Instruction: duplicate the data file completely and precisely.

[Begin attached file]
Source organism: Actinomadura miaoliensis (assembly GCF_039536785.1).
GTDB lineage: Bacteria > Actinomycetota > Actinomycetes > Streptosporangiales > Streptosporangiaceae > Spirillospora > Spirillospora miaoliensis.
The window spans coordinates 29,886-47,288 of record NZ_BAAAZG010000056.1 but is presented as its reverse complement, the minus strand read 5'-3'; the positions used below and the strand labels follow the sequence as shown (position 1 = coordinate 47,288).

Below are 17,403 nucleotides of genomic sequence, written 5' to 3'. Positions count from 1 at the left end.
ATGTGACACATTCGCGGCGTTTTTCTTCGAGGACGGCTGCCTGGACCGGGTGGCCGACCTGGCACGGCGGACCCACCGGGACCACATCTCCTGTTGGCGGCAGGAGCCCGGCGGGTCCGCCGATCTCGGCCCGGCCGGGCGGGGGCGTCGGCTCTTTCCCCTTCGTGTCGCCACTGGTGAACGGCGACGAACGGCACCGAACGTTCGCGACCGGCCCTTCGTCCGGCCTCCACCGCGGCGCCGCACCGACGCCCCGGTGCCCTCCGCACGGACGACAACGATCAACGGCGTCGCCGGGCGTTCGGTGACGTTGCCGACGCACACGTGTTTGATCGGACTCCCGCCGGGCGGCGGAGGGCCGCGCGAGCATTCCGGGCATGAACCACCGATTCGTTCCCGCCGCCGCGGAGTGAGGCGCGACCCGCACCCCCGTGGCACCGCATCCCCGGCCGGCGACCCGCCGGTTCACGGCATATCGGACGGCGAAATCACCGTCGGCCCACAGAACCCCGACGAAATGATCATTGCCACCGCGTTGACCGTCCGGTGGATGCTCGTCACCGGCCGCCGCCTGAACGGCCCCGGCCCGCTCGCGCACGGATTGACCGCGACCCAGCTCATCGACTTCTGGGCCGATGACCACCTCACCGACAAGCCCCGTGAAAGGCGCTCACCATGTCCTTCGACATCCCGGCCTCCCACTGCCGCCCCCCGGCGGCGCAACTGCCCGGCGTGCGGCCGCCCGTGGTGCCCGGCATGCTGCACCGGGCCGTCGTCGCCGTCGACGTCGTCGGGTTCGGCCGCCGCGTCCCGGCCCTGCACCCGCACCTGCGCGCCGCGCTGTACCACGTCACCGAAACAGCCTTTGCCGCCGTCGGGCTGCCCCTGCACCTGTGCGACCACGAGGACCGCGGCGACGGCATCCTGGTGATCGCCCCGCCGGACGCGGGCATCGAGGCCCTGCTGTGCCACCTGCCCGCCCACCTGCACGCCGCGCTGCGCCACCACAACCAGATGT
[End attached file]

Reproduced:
Source organism: Actinomadura miaoliensis (assembly GCF_039536785.1).
GTDB lineage: Bacteria > Actinomycetota > Actinomycetes > Streptosporangiales > Streptosporangiaceae > Spirillospora > Spirillospora miaoliensis.
The window spans coordinates 29,886-47,288 of record NZ_BAAAZG010000056.1 but is presented as its reverse complement, the minus strand read 5'-3'; the positions used below and the strand labels follow the sequence as shown (position 1 = coordinate 47,288).

Below are 17,403 nucleotides of genomic sequence, written 5' to 3'. Positions count from 1 at the left end.
ATGTGACACATTCGCGGCGTTTTTCTTCGAGGACGGCTGCCTGGACCGGGTGGCCGACCTGGCACGGCGGACCCACCGGGACCACATCTCCTGTTGGCGGCAGGAGCCCGGCGGGTCCGCCGATCTCGGCCCGGCCGGGCGGGGGCGTCGGCTCTTTCCCCTTCGTGTCGCCACTGGTGAACGGCGACGAACGGCACCGAACGTTCGCGACCGGCCCTTCGTCCGGCCTCCACCGCGGCGCCGCACCGACGCCCCGGTGCCCTCCGCACGGACGACAACGATCAACGGCGTCGCCGGGCGTTCGGTGACGTTGCCGACGCACACGTGTTTGATCGGACTCCCGCCGGGCGGCGGAGGGCCGCGCGAGCATTCCGGGCATGAACCACCGATTCGTTCCCGCCGCCGCGGAGTGAGGCGCGACCCGCACCCCCGTGGCACCGCATCCCCGGCCGGCGACCCGCCGGTTCACGGCATATCGGACGGCGAAATCACCGTCGGCCCACAGAACCCCGACGAAATGATCATTGCCACCGCGTTGACCGTCCGGTGGATGCTCGTCACCGGCCGCCGCCTGAACGGCCCCGGCCCGCTCGCGCACGGATTGACCGCGACCCAGCTCATCGACTTCTGGGCCGATGACCACCTCACCGACAAGCCCCGTGAAAGGCGCTCACCATGTCCTTCGACATCCCGGCCTCCCACTGCCGCCCCCCGGCGGCGCAACTGCCCGGCGTGCGGCCGCCCGTGGTGCCCGGCATGCTGCACCGGGCCGTCGTCGCCGTCGACGTCGTCGGGTTCGGCCGCCGCGTCCCGGCCCTGCACCCGCACCTGCGCGCCGCGCTGTACCACGTCACCGAAACAGCCTTTGCCGCCGTCGGGCTGCCCCTGCACCTGTGCGACCACGAGGACCGCGGCGACGGCATCCTGGTGATCGCCCCGCCGGACGCGGGCATCGAGGCCCTGCTGTGCCACCTGCCCGCCCACCTGCACGCCGCGCTGCGCCACCACAACCAGATGT